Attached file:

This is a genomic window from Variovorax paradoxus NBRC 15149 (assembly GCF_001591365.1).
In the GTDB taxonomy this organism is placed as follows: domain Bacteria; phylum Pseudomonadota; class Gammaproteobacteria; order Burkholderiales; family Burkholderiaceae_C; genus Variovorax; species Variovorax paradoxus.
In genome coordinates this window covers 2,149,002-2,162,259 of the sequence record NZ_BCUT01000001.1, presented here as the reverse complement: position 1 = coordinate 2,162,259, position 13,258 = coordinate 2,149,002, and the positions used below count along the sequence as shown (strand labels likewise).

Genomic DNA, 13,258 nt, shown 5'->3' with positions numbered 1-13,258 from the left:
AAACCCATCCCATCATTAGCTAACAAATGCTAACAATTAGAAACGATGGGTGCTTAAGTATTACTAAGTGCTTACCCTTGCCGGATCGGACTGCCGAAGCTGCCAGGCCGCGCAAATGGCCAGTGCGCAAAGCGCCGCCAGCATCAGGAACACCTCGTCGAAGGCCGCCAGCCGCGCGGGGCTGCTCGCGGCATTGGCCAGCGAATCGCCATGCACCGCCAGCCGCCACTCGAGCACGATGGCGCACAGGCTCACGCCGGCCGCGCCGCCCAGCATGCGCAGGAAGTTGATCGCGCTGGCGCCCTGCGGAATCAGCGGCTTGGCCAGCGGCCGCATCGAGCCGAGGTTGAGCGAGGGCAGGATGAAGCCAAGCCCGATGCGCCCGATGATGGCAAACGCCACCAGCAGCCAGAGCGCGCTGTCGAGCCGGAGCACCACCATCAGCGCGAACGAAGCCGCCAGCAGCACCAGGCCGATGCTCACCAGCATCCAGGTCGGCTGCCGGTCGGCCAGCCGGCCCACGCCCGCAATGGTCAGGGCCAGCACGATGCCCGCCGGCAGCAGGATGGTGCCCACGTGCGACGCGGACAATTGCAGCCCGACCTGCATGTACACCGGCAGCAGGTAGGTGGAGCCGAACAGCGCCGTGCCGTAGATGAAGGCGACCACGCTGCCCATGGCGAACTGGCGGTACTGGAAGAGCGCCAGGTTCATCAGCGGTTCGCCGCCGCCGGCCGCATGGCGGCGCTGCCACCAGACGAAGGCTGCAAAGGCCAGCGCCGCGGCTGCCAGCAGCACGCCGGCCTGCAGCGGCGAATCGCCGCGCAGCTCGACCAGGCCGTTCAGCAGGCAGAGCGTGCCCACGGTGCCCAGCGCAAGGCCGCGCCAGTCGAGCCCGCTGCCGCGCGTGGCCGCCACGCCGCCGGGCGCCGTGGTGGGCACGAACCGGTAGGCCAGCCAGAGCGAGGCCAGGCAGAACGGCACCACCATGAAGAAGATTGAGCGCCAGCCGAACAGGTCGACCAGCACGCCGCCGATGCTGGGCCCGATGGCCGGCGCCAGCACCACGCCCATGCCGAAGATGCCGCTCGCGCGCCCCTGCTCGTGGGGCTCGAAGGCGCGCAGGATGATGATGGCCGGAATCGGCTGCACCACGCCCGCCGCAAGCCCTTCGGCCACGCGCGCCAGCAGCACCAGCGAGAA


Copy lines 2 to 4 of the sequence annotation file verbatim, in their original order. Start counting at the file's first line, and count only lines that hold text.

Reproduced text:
In the GTDB taxonomy this organism is placed as follows: domain Bacteria; phylum Pseudomonadota; class Gammaproteobacteria; order Burkholderiales; family Burkholderiaceae_C; genus Variovorax; species Variovorax paradoxus.
In genome coordinates this window covers 2,149,002-2,162,259 of the sequence record NZ_BCUT01000001.1, presented here as the reverse complement: position 1 = coordinate 2,162,259, position 13,258 = coordinate 2,149,002, and the positions used below count along the sequence as shown (strand labels likewise).

Genomic DNA, 13,258 nt, shown 5'->3' with positions numbered 1-13,258 from the left: